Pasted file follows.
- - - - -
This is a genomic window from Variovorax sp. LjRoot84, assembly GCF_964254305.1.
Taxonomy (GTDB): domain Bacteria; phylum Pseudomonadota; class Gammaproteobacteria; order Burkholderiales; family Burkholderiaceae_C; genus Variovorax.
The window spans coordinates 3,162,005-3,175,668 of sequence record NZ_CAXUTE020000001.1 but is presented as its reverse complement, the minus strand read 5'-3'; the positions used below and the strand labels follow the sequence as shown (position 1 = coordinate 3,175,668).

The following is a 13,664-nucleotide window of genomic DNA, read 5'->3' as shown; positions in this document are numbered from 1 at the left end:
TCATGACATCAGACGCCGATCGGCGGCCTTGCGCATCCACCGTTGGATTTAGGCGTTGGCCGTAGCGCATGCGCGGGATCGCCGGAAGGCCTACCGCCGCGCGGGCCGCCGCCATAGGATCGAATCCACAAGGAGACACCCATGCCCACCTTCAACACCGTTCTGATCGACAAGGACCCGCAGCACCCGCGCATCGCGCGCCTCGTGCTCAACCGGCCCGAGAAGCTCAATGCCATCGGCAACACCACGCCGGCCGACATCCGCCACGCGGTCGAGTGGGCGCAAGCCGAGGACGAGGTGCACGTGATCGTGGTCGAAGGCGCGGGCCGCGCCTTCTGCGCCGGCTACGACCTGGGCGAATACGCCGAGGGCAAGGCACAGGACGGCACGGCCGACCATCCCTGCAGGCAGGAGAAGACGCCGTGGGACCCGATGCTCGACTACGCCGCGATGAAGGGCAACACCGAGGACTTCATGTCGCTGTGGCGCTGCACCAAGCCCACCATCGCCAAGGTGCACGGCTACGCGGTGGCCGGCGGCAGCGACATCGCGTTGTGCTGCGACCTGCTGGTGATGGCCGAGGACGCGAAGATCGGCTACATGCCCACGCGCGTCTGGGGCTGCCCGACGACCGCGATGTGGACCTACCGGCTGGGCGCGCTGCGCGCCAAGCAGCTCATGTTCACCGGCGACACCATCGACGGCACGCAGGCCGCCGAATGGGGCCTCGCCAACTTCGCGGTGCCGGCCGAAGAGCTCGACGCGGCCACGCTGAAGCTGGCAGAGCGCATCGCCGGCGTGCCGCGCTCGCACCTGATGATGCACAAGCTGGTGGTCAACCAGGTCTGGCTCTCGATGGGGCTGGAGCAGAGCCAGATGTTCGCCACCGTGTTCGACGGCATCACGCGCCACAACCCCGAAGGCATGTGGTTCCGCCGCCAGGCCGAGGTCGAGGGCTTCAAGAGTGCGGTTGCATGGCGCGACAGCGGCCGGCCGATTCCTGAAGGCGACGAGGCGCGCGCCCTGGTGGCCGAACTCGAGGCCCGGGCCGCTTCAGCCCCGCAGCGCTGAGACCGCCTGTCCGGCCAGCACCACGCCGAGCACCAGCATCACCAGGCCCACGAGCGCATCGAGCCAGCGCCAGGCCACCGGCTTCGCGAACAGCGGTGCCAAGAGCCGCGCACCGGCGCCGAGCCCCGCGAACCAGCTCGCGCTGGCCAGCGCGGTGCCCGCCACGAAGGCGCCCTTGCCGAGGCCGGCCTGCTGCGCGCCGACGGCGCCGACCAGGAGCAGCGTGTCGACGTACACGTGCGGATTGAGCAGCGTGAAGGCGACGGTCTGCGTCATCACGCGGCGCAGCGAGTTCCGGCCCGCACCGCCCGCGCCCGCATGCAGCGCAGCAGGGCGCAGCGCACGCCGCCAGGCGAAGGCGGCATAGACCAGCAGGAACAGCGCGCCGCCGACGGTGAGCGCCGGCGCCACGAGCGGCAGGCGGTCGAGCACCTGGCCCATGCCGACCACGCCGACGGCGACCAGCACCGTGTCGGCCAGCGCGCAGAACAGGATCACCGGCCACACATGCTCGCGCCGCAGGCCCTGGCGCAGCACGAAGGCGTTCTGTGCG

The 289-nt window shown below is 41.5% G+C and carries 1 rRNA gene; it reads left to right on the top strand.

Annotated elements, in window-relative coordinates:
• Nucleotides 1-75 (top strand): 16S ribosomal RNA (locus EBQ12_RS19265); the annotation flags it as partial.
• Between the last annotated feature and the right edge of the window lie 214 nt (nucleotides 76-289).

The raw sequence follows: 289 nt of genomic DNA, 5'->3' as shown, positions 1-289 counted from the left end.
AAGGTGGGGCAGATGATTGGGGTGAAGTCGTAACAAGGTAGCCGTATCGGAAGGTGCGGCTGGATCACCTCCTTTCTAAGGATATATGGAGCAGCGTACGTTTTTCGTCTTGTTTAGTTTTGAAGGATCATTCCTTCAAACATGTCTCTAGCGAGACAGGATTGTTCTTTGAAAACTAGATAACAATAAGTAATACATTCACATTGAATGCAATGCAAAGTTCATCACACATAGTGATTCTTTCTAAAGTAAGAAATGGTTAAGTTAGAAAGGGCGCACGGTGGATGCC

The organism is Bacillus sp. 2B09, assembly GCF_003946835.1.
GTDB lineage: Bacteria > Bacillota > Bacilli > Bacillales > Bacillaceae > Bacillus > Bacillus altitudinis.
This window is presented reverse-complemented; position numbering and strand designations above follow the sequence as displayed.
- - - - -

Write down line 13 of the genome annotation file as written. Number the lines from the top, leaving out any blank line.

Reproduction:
GTDB lineage: Bacteria > Bacillota > Bacilli > Bacillales > Bacillaceae > Bacillus > Bacillus altitudinis.